12 minutes to save our lives

“Mum, my legs have swollen up really badly.”

“OK, I’ll check your blood pressure when we get back to the house”

“Where’s the monitor?”

“I’ll get it now, put your feet up and relax a minute”

“Idris, get off! Stop licking my legs: *laughs*”

“Woah, 179/114. I need to ring Jazz, we’re getting you to the hospital. NOW”

This was the first insight that something was wrong. We’d just been out to celebrate Iain’s 30th. I felt a bit rough, and noticed my legs had just blown up with swelling. I tried not to worry.

We arrived at the hospital at about 11pm. We were straight in. Blood pressure checked, urine dipped and the doctor was sent over immediately.

“Hi Sophie, I’m Marian. You’re not going anywhere tonight, let’s get this cannula in and we’ll get you onto the ward”

Everything settled over night. I wasn’t concerned, neither was the doctor. He came around at around 9:30am the next day, said they weren’t going to start treatment, but they were going to monitor my blood pressure 2 hourly throughout the day. Then I could go home.

I thought I’d wet myself

Mum had come in at around 2pm for visiting. She and I both fancied pizza, this was about 3:15, so poor Iain, we sent him to papa johns to get one.

Probably 10 minutes after he left. Mum and I were sat chatting and I felt suddenly a bit wet.

“Ooh, I’m just popping to the loo, I think I may have wet myself”

Got to the loo, a trail of blood behind me. My pants were sopping red. I shouted my Mum and just like that we were in the middle of an emergency.

Before I go any further. I felt I needed to write this blog post. It’s been 11 days, and I am still struggling to come to terms with what happened. I sit here in tears.

I suddenly had 3 midwifes, a doctor, a surgeon, a student and an anaesthetist around my bed. One was strapping me to a monitor, another on my blood pressure, doctor taking blood from one arm, the other from the other arm. The surgeon quite calmly says. We’re taking you to labour ward, and we’re bringing this baby into the world. NOW.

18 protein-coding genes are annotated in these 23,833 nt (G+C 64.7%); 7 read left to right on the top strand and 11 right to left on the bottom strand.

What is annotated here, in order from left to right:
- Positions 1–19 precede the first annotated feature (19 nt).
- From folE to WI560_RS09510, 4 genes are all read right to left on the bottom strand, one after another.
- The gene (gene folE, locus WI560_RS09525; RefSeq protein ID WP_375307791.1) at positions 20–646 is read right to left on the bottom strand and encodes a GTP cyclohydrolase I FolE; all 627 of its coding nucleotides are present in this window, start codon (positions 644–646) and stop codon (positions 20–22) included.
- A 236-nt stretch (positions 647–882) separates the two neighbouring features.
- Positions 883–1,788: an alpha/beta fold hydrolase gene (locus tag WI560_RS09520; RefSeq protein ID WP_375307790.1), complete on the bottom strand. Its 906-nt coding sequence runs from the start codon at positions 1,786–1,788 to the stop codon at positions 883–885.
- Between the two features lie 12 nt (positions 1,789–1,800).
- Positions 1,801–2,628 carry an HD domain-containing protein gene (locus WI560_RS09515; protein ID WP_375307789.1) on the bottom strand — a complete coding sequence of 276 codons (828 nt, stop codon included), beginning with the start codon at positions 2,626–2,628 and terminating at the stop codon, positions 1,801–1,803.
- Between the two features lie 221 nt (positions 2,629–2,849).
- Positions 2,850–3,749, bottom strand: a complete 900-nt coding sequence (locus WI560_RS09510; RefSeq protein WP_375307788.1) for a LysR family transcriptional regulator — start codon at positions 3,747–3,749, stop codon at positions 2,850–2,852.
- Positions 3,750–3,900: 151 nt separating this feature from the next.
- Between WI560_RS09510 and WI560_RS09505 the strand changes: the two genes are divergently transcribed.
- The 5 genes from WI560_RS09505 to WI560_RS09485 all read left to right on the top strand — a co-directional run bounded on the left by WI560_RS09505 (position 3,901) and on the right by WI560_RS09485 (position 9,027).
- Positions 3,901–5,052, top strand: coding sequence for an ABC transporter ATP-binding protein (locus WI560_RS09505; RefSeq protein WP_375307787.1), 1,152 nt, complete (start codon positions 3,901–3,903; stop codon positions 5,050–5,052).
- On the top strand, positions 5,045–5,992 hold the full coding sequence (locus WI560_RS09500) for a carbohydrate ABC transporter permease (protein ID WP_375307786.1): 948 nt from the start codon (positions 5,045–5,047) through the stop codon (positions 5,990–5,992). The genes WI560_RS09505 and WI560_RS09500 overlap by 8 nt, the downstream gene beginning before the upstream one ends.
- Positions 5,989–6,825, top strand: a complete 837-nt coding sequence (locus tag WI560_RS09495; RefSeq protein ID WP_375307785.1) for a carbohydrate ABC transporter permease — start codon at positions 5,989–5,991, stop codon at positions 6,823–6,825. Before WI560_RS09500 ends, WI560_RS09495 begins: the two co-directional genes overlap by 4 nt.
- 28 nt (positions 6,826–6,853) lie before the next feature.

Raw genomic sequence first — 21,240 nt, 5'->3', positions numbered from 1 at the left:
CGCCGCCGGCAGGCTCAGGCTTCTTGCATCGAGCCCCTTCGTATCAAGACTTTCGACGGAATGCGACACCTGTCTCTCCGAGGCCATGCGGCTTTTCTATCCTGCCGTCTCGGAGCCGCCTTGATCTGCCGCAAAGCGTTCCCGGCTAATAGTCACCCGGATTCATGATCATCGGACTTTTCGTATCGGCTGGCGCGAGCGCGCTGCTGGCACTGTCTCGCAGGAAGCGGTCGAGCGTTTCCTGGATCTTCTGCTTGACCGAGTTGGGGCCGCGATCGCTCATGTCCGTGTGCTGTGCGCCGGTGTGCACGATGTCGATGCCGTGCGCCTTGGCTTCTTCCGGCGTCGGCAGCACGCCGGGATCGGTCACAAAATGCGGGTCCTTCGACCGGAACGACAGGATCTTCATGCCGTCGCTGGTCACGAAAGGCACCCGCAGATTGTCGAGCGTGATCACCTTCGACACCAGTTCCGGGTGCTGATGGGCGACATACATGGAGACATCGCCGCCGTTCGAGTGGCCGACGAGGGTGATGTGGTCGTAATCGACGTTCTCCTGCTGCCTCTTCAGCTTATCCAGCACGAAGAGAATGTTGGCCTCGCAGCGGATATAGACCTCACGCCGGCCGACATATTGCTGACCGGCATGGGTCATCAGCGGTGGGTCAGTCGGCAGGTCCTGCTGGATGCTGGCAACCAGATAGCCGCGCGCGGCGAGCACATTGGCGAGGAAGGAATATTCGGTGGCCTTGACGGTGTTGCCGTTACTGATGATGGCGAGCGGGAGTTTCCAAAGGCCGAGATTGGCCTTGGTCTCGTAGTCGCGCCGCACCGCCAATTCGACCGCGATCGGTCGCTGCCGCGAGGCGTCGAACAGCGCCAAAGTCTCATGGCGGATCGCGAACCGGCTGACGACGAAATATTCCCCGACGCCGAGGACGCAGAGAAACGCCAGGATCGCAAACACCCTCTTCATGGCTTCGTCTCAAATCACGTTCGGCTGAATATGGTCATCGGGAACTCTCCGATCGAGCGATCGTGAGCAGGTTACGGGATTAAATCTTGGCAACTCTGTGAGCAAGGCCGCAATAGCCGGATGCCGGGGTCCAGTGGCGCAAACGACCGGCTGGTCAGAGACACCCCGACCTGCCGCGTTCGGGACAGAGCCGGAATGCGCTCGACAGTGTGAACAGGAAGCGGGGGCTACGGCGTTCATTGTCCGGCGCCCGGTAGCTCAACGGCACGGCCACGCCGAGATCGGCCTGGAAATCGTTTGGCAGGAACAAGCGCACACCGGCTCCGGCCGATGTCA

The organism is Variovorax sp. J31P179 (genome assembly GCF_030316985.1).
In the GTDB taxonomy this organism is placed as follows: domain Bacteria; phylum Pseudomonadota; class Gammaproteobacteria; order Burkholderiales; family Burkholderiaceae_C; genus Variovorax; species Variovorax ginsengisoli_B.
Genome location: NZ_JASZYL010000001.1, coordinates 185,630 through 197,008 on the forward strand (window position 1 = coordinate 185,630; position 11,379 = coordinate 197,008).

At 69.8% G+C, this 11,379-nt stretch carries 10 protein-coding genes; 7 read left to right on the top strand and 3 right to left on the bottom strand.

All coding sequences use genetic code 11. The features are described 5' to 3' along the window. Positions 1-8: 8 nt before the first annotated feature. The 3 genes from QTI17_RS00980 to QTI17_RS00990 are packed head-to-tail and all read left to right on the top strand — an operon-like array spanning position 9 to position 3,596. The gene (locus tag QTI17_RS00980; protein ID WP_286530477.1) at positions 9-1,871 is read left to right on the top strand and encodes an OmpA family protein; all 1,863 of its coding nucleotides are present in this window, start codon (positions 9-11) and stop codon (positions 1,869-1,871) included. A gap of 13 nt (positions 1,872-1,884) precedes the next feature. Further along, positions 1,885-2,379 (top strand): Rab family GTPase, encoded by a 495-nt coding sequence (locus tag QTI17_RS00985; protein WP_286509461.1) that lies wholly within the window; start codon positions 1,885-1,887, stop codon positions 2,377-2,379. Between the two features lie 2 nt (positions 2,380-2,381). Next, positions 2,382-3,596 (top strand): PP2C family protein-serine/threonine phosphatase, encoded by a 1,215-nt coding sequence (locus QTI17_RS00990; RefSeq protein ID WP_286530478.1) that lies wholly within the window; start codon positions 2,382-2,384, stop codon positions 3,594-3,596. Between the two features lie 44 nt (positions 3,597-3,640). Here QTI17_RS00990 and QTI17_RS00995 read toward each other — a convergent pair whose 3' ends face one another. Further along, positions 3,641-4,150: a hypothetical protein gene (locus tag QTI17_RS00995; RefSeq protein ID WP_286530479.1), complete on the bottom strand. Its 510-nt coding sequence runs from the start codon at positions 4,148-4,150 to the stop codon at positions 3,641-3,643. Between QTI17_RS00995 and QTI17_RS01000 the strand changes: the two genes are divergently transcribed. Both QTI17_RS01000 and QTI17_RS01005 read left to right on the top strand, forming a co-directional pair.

I felt myself shaking with fear. No I was physically shaking with fear. I can remember repeating, please don’t leave me Mum. Please don’t leave me.

She had called Iain back, he’d left the pizza there.

The team did what they needed to do to prepare me for the C section. And I just lay there, in fear. I just didn’t know what was happening.

It all happened so fast…

Looking back, it was all over so quickly. Wheeled into theatre, spinal in. Baby out and brought to my face for a mere 3-4 seconds. Iain was emotional, I was emotional. And she was whisked away to the baby unit. I didn’t see her for over 24 hours.

But we named her there and then. Deryn Faith Ross. My little bird.

I was in recovery for over 2 hours. I was vomiting, I was dizzy, I was disorientated, understandable really.

Then I was onto the ward and my recovery started.

What actually happened.

So. This is what happened. My blood pressure, for some reason had suddenly risen to being very high. As a result, the placenta blew off and was hanging on only by a third. They described me as a ticking time bomb.

I later discovered that this was called a category 1 emergency section. Meaning they had 12 minutes to save our lives. To save my little girls life. And they did.

Say what you want about the NHS, but in an emergency, it comes into its own. We are both very lucky to be alive. And I will be forever grateful to all of them for saving us.

Had I been at home. 40 minutes away, we would not have been so lucky. And that scares me senseless. That sends me into a frenzy, the “what if” having been through what I have.

As I said earlier. I have been struggling to come to terms with what happened. And I’m sure it will be this way for a long time. But we’re both here, we’re both safe, and we’re both recovering slowly. I just can’t wait for us to be able to go home and get back into some sort of normality.

My little bird

My little bird is doing well, she’s growing, and she’s developing her little personality as each day goes. She is the spitting image of her dad, down to the curve in her little finger. Even the nurses say she’s the image of him.

First he takes my dog, now he takes my baby! Ha!

Iain is absolutely in love, as am I. We’re now a little family. A proper family.

And we can’t wait to be able to get started. Properly.

Soph x


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